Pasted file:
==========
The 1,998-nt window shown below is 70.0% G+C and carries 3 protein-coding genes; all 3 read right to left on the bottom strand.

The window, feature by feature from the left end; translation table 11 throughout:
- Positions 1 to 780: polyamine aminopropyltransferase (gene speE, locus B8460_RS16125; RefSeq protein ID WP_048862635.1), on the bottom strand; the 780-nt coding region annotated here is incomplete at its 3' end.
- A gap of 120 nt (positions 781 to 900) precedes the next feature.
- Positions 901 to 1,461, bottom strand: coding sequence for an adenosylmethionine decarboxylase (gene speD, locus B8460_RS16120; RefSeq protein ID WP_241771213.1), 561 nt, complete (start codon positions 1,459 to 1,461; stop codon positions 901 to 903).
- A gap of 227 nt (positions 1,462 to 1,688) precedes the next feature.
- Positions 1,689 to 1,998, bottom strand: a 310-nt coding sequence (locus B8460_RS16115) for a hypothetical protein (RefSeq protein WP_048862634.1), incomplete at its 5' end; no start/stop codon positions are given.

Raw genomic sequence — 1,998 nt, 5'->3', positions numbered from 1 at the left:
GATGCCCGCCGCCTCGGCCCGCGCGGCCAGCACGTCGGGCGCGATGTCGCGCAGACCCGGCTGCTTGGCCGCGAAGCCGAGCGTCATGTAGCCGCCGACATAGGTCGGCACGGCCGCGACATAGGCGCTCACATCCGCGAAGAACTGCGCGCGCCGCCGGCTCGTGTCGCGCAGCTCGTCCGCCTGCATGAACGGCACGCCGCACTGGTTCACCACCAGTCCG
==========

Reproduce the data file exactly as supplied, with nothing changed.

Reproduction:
The 1,998-nt window shown below is 70.0% G+C and carries 3 protein-coding genes; all 3 read right to left on the bottom strand.

The window, feature by feature from the left end; translation table 11 throughout:
- Positions 1 to 780: polyamine aminopropyltransferase (gene speE, locus B8460_RS16125; RefSeq protein ID WP_048862635.1), on the bottom strand; the 780-nt coding region annotated here is incomplete at its 3' end.
- A gap of 120 nt (positions 781 to 900) precedes the next feature.
- Positions 901 to 1,461, bottom strand: coding sequence for an adenosylmethionine decarboxylase (gene speD, locus B8460_RS16120; RefSeq protein ID WP_241771213.1), 561 nt, complete (start codon positions 1,459 to 1,461; stop codon positions 901 to 903).
- A gap of 227 nt (positions 1,462 to 1,688) precedes the next feature.
- Positions 1,689 to 1,998, bottom strand: a 310-nt coding sequence (locus B8460_RS16115) for a hypothetical protein (RefSeq protein WP_048862634.1), incomplete at its 5' end; no start/stop codon positions are given.

Raw genomic sequence — 1,998 nt, 5'->3', positions numbered from 1 at the left:
GATGCCCGCCGCCTCGGCCCGCGCGGCCAGCACGTCGGGCGCGATGTCGCGCAGACCCGGCTGCTTGGCCGCGAAGCCGAGCGTCATGTAGCCGCCGACATAGGTCGGCACGGCCGCGACATAGGCGCTCACATCCGCGAAGAACTGCGCGCGCCGCCGGCTCGTGTCGCGCAGCTCGTCCGCCTGCATGAACGGCACGCCGCACTGGTTCACCACCAGTCCG